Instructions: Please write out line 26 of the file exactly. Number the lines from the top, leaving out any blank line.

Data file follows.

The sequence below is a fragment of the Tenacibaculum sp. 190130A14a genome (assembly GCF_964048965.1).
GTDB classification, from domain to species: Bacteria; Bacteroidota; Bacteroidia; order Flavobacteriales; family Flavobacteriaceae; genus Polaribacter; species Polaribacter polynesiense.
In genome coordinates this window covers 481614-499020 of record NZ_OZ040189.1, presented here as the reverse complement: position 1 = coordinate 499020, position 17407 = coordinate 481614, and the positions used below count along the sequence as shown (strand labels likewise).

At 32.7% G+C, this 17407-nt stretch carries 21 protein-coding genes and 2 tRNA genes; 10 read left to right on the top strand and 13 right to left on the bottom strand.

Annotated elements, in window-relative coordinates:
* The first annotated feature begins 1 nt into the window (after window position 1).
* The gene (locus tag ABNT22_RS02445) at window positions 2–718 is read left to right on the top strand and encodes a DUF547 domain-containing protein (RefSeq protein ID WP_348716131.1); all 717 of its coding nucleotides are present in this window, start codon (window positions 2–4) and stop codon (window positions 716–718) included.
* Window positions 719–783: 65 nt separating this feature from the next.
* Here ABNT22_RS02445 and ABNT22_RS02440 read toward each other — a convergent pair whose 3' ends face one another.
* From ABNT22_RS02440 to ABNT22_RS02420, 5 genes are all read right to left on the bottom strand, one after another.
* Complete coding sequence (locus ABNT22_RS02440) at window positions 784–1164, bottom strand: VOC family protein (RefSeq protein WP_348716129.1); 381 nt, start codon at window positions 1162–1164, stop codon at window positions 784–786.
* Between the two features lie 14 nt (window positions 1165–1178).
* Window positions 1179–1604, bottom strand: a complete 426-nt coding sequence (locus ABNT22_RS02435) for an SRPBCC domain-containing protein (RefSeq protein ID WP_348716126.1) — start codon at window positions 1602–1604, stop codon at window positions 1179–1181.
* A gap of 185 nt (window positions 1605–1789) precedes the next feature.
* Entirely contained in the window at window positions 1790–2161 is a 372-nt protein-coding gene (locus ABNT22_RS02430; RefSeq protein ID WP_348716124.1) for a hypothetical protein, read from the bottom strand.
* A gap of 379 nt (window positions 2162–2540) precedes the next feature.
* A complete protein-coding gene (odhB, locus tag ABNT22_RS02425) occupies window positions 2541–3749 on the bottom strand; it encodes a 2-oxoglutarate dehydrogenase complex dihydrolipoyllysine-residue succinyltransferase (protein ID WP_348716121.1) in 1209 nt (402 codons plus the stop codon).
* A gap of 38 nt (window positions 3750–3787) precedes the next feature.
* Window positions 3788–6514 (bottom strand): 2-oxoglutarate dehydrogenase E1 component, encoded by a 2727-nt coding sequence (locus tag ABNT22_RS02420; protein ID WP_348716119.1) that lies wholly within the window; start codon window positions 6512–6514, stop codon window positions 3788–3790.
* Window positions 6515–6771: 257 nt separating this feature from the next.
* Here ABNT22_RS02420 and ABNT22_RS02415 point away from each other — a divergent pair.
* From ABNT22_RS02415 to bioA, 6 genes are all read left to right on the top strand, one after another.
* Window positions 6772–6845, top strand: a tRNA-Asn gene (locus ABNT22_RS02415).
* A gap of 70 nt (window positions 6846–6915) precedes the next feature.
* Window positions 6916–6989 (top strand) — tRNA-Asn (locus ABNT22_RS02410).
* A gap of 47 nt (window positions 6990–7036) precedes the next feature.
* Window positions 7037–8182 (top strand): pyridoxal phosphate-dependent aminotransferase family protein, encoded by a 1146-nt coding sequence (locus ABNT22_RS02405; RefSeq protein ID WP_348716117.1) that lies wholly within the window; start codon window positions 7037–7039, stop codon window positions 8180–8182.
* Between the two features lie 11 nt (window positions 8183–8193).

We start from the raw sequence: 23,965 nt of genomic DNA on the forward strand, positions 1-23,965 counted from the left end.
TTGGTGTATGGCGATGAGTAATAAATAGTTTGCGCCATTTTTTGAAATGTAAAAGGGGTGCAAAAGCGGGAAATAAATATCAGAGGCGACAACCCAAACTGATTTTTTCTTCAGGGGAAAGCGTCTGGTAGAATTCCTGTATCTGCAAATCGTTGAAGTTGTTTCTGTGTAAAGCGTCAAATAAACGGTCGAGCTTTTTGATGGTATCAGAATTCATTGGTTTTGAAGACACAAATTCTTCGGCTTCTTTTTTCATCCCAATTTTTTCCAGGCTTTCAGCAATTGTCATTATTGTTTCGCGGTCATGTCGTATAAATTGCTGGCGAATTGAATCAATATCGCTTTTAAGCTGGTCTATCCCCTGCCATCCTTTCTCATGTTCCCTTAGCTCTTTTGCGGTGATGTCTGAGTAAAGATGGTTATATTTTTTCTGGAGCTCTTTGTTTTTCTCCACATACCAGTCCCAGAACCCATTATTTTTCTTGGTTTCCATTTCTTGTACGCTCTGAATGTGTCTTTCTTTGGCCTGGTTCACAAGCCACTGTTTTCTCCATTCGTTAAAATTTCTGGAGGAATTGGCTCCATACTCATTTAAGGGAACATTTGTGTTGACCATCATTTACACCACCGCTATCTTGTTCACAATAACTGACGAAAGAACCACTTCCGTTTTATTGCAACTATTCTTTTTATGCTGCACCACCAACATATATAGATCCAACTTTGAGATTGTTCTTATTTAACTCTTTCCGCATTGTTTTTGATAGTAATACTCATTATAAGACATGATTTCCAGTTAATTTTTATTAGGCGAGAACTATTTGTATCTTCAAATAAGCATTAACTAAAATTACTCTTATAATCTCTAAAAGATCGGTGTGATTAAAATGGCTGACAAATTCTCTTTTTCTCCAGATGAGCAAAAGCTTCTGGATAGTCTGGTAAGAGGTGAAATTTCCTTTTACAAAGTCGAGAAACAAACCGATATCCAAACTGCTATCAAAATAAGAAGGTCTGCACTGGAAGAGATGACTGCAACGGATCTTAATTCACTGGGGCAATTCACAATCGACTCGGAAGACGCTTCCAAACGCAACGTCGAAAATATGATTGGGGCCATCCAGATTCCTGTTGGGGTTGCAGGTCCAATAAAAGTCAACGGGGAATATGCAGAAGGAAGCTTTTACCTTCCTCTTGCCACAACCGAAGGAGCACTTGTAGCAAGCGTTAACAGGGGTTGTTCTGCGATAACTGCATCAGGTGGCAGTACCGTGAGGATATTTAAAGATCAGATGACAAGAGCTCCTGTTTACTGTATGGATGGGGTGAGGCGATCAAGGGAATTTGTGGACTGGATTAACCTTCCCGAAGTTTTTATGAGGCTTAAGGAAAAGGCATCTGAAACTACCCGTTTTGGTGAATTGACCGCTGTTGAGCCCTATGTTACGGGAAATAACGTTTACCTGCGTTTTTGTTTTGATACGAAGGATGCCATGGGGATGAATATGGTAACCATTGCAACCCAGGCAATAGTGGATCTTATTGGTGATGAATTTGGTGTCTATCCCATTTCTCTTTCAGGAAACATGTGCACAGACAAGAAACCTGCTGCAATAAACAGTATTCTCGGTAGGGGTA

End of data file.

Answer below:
* A gap of 47 nt (window positions 6990–7036) precedes the next feature.